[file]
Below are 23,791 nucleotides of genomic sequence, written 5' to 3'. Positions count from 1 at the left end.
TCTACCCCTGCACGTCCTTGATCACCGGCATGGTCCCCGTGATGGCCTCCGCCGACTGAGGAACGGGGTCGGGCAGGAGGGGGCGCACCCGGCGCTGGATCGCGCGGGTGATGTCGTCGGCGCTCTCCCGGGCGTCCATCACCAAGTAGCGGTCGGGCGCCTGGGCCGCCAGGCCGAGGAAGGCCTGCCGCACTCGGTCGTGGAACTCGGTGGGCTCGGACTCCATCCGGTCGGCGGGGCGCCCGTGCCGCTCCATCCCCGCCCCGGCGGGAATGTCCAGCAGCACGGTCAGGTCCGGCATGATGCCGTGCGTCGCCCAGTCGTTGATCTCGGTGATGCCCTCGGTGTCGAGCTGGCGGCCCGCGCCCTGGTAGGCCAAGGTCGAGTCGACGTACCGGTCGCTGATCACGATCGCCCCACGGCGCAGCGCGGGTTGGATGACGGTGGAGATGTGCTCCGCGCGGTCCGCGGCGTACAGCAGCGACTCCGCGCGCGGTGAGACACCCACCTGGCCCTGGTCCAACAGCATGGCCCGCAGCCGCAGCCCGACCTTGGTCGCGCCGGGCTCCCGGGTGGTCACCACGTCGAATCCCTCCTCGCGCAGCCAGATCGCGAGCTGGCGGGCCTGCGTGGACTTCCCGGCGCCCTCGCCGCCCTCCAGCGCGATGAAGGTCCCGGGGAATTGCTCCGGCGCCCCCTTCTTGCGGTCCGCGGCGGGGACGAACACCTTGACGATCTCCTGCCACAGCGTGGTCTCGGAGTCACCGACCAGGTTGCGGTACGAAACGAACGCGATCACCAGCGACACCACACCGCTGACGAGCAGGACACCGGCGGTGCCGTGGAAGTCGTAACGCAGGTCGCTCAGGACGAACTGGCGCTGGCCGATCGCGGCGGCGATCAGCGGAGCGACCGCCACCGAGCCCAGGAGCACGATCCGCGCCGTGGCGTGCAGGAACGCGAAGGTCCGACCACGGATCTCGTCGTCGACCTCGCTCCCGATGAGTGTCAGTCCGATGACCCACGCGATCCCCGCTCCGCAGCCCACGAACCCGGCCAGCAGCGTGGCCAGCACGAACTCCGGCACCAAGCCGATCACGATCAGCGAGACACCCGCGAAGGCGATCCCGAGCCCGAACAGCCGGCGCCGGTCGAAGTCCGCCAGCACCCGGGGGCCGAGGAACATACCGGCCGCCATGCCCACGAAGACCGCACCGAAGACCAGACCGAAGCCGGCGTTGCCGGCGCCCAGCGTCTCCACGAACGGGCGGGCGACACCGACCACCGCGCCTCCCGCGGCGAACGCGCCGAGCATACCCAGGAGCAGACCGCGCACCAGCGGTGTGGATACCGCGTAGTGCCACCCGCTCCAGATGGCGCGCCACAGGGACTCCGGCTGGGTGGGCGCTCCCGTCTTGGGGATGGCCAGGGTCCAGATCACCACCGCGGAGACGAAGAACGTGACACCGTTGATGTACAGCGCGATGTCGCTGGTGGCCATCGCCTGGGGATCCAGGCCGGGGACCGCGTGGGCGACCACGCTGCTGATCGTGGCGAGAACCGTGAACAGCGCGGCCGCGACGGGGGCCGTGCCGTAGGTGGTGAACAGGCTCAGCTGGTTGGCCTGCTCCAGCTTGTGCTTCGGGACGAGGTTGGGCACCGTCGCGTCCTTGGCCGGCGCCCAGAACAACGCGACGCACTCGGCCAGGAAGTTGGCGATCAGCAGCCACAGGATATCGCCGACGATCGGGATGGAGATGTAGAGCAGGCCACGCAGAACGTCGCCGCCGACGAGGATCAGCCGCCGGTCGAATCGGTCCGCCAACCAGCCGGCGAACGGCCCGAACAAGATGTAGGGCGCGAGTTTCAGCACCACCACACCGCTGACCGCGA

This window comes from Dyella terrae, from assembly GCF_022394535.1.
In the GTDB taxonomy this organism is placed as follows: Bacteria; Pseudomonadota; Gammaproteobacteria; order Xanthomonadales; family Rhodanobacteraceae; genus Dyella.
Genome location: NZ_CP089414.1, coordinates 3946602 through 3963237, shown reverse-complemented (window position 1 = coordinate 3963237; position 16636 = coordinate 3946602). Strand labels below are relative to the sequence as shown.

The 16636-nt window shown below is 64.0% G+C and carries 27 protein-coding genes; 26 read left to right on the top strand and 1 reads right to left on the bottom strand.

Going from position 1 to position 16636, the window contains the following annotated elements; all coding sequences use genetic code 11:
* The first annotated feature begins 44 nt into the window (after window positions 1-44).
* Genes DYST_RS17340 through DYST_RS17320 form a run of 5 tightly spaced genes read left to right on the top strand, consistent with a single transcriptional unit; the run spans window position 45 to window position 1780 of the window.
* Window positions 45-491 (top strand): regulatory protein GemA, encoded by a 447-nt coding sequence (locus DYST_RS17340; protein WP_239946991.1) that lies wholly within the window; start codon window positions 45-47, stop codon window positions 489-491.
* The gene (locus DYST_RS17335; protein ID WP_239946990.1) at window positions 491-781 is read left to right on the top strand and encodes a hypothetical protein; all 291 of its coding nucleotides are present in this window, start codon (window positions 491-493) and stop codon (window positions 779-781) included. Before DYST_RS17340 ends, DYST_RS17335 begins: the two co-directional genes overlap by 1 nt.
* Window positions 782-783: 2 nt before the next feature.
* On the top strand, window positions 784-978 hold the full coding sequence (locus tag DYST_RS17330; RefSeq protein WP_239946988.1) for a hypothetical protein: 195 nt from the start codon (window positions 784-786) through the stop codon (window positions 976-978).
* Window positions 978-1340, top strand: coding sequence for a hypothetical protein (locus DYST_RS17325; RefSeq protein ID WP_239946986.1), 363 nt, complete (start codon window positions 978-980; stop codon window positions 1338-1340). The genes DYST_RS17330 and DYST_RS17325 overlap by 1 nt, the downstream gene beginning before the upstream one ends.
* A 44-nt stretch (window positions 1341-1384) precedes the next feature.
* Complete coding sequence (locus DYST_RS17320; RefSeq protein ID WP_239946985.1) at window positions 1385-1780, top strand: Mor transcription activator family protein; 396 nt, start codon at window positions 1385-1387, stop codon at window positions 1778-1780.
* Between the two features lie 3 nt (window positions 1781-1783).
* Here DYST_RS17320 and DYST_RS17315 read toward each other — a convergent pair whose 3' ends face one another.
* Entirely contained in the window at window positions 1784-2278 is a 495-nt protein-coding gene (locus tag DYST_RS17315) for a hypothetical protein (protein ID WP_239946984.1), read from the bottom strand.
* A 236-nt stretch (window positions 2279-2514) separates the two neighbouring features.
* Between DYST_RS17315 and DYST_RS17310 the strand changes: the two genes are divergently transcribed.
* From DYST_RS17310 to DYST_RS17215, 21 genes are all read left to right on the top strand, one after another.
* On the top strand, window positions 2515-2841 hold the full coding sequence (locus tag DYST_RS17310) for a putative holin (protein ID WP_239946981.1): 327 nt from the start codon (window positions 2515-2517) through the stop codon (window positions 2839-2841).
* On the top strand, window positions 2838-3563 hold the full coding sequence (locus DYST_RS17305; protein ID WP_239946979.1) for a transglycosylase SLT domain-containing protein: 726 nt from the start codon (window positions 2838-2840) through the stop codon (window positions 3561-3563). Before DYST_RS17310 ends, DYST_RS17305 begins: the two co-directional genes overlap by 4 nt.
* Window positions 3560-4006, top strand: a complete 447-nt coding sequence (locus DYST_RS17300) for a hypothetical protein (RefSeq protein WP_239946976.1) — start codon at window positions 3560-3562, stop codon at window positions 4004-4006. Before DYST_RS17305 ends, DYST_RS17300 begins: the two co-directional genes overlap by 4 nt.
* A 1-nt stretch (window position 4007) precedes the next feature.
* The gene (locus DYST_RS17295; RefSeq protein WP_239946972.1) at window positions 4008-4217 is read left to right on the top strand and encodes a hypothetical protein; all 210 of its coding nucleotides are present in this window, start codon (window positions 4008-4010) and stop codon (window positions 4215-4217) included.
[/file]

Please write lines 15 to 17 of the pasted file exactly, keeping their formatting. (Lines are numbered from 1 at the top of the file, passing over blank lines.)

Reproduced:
* A 44-nt stretch (window positions 1341-1384) precedes the next feature.
* Complete coding sequence (locus DYST_RS17320; RefSeq protein ID WP_239946985.1) at window positions 1385-1780, top strand: Mor transcription activator family protein; 396 nt, start codon at window positions 1385-1387, stop codon at window positions 1778-1780.
* Between the two features lie 3 nt (window positions 1781-1783).